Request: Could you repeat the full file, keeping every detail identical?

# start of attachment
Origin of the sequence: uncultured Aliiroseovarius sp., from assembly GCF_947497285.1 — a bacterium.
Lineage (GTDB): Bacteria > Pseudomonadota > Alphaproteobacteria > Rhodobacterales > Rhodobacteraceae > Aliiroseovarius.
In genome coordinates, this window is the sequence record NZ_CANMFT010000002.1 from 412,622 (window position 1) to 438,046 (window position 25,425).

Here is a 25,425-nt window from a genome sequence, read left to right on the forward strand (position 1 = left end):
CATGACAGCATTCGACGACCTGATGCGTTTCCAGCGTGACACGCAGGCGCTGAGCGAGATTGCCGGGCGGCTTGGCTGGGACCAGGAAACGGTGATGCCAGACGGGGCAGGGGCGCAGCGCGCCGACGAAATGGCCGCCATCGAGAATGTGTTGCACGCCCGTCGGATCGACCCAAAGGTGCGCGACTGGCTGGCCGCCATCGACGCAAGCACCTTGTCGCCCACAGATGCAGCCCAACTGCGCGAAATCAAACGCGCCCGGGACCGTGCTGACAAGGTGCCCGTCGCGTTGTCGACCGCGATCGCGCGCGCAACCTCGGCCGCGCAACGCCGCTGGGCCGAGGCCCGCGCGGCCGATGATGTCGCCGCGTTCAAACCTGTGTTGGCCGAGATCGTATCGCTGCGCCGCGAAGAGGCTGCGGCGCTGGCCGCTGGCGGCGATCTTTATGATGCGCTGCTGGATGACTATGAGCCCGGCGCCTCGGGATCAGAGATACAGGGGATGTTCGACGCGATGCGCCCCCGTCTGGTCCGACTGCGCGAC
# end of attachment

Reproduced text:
Origin of the sequence: uncultured Aliiroseovarius sp., from assembly GCF_947497285.1 — a bacterium.
Lineage (GTDB): Bacteria > Pseudomonadota > Alphaproteobacteria > Rhodobacterales > Rhodobacteraceae > Aliiroseovarius.
In genome coordinates, this window is the sequence record NZ_CANMFT010000002.1 from 412,622 (window position 1) to 438,046 (window position 25,425).

Here is a 25,425-nt window from a genome sequence, read left to right on the forward strand (position 1 = left end):
CATGACAGCATTCGACGACCTGATGCGTTTCCAGCGTGACACGCAGGCGCTGAGCGAGATTGCCGGGCGGCTTGGCTGGGACCAGGAAACGGTGATGCCAGACGGGGCAGGGGCGCAGCGCGCCGACGAAATGGCCGCCATCGAGAATGTGTTGCACGCCCGTCGGATCGACCCAAAGGTGCGCGACTGGCTGGCCGCCATCGACGCAAGCACCTTGTCGCCCACAGATGCAGCCCAACTGCGCGAAATCAAACGCGCCCGGGACCGTGCTGACAAGGTGCCCGTCGCGTTGTCGACCGCGATCGCGCGCGCAACCTCGGCCGCGCAACGCCGCTGGGCCGAGGCCCGCGCGGCCGATGATGTCGCCGCGTTCAAACCTGTGTTGGCCGAGATCGTATCGCTGCGCCGCGAAGAGGCTGCGGCGCTGGCCGCTGGCGGCGATCTTTATGATGCGCTGCTGGATGACTATGAGCCCGGCGCCTCGGGATCAGAGATACAGGGGATGTTCGACGCGATGCGCCCCCGTCTGGTCCGACTGCGCGAC